IEEFA Conference: Market Change Has Momentum

‘We WILL Price Emissions and We WILL Move to a Low-Carbon Economy’

2017 Energy Finance Conference

Left to right: Bob Litterman, a former Goldman Sachs risk-management executive; Tom Sanziillo, IEEFA’s director of finance; Lee Wasserman, director of the Rockefeller Family Fund

IEEFA’s three-day Energy Finance 2017 Conference in New York began Tuesday with opening remarks that framed the global energy transition in terms of market-driven realities with momentum that will overcome status-quo opposition.

“We will price emission and we will move to a low-carbon economy,” said Bob Litterman a founder of Kepos Capital and a former Goldman Sachs risk-management executive who spoke at the conference’s first plenary.

Litterman said owners of fossil-fuel assets face challenges that go well beyond moral questions and that the oil industry has played down its inherent financial and economic risks.

“There are some exceptionally bad actors, and Exxon is one of them,” said Litterman, who singled out the oil giant for its reputation for poor transparency.

Litterman said emissions generally have not been priced into industry risk profiles.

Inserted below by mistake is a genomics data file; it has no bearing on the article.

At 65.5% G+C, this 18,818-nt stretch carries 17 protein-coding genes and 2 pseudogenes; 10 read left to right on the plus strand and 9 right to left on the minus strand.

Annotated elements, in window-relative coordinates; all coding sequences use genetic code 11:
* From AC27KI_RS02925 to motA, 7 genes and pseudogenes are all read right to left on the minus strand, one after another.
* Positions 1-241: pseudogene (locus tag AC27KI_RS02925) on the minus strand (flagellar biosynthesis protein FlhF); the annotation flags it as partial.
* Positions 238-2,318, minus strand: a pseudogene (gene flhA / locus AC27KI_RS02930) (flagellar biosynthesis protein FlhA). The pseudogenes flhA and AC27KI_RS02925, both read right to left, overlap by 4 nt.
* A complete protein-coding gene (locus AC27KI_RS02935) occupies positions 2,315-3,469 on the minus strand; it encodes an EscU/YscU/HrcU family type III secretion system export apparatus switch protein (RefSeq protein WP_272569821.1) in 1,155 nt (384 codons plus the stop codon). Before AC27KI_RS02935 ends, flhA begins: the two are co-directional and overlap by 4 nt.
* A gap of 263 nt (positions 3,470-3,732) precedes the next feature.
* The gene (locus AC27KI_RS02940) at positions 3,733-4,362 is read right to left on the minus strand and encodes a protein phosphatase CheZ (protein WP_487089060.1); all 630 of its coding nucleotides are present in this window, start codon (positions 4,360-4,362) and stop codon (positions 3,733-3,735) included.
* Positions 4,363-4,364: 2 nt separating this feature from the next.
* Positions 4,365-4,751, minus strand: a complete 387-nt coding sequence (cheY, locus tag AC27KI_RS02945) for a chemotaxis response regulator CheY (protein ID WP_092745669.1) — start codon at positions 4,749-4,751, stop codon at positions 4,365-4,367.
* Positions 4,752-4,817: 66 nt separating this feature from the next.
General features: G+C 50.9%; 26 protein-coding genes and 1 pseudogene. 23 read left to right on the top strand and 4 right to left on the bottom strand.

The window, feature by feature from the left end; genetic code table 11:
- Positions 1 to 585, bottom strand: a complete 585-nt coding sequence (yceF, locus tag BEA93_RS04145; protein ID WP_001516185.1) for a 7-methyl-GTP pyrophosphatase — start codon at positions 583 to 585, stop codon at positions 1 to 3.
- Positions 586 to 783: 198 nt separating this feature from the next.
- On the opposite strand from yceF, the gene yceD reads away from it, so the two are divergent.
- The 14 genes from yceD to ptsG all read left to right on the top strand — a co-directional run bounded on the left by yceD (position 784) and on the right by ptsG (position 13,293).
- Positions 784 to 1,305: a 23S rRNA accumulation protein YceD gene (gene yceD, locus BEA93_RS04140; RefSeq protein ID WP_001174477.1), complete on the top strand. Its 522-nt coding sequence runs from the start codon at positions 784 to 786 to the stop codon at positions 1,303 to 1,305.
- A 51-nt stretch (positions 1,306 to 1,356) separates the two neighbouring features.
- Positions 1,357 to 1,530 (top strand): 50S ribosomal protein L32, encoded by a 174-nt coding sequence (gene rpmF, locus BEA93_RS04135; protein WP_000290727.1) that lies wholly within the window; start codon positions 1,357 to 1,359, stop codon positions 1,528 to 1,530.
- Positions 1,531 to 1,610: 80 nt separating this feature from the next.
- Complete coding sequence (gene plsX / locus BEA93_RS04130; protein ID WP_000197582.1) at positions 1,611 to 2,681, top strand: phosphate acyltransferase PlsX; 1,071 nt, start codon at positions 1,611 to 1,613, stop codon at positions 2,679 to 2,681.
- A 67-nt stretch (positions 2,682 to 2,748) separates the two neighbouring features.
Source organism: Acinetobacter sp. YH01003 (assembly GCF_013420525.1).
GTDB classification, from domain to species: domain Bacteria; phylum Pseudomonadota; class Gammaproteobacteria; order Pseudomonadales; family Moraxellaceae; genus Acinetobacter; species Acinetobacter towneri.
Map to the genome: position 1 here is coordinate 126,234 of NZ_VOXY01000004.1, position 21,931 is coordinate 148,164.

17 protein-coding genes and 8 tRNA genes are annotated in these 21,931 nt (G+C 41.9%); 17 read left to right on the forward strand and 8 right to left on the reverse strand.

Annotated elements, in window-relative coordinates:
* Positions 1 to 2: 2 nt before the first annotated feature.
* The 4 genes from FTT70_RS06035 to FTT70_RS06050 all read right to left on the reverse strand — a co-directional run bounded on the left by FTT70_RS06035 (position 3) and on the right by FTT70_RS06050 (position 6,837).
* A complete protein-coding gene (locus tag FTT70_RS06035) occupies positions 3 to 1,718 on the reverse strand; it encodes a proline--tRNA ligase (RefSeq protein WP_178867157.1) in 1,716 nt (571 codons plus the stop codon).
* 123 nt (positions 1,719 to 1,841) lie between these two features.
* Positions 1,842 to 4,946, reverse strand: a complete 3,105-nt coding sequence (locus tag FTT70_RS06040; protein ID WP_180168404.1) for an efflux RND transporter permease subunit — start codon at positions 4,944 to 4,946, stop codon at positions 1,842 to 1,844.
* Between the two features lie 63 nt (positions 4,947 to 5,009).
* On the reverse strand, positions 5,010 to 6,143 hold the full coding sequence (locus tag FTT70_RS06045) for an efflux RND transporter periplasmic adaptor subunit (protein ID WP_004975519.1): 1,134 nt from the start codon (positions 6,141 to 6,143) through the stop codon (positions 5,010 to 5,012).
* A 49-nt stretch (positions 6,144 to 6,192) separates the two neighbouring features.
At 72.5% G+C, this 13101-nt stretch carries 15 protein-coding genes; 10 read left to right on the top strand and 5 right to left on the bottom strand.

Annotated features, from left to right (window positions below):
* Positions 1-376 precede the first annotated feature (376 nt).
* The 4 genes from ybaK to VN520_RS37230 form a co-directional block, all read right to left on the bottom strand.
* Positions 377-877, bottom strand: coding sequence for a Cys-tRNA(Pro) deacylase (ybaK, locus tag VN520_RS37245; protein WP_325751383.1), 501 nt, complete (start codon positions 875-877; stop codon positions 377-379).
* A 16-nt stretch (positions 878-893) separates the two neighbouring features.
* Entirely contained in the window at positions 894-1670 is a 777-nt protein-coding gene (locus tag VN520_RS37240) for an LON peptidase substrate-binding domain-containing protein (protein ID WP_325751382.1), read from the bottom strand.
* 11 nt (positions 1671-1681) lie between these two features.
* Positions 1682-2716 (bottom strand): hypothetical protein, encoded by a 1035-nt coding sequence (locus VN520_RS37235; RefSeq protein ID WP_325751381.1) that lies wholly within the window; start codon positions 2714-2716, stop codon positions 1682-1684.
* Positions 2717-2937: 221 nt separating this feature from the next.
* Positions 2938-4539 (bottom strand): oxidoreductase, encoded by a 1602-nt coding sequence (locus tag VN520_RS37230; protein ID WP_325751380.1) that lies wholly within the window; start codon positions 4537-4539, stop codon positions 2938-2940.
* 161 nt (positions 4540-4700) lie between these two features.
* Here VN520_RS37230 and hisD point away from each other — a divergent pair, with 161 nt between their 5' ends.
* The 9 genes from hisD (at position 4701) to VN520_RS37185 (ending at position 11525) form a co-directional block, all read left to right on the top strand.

Tom Sanzillo, IEEFA’s director of finance and a former executive for New York State’s pension funds, said he was speaking from the point of view of institutional investors in advocating for divestment from fossil fuels in general.

Sanzillo said environmentalist opposition has become an investment risk unto itself, and one that much of the fossil-fuel industry has underestimated.

He said the coal industry offers a dramatic example of misguided resistance.

“They can’t compete,” Sanzillo said. “They have not adapted.”

Sandy Buchanan, IEEFA’s executive director, said the conference, which is being held on the campus of Columbia University, has attendance from “25 states, 25 countries, 6 continents and 1 planet.”

“There’s no question we’re here at a pivotal and historic time in the energy transition,” Buchanan said.  “You’re going to hear some very heartening and interesting information about how the markets are with us.”

Tom “Smitty” Smith of Texas Public Citizen, said that employment growth in renewable-energy industries is shifting public opinion on energy policy across the U.S. heartland.

“It’s always that jobs study that gets people excited,” Smith said, citing Texas employment statistics that show the state has 23,000 wind-related jobs and 9,000 solar jobs—compared with fewer than 3,000 in coal-related work.

“Follow the money,” he said.

Bruce Nilles of the Sierra’s Clubs long-running Beyond Coal campaign, said “We see example after example of clean energy beating out fossil fuels.”

Jane Kleeb, founder of Nebraska-based Bold Alliance, said resistance to traditional electricity-generation models transcend political boundaries.

“People all over the country are fighting eminent domain for private gain,” she said.

Larry Shapiro, chairman of IEEFA’s board, said cross-cultural common cause has changed the discussion: “Every pipeline in America is now controversial, that wasn’t true 10 years ago.”

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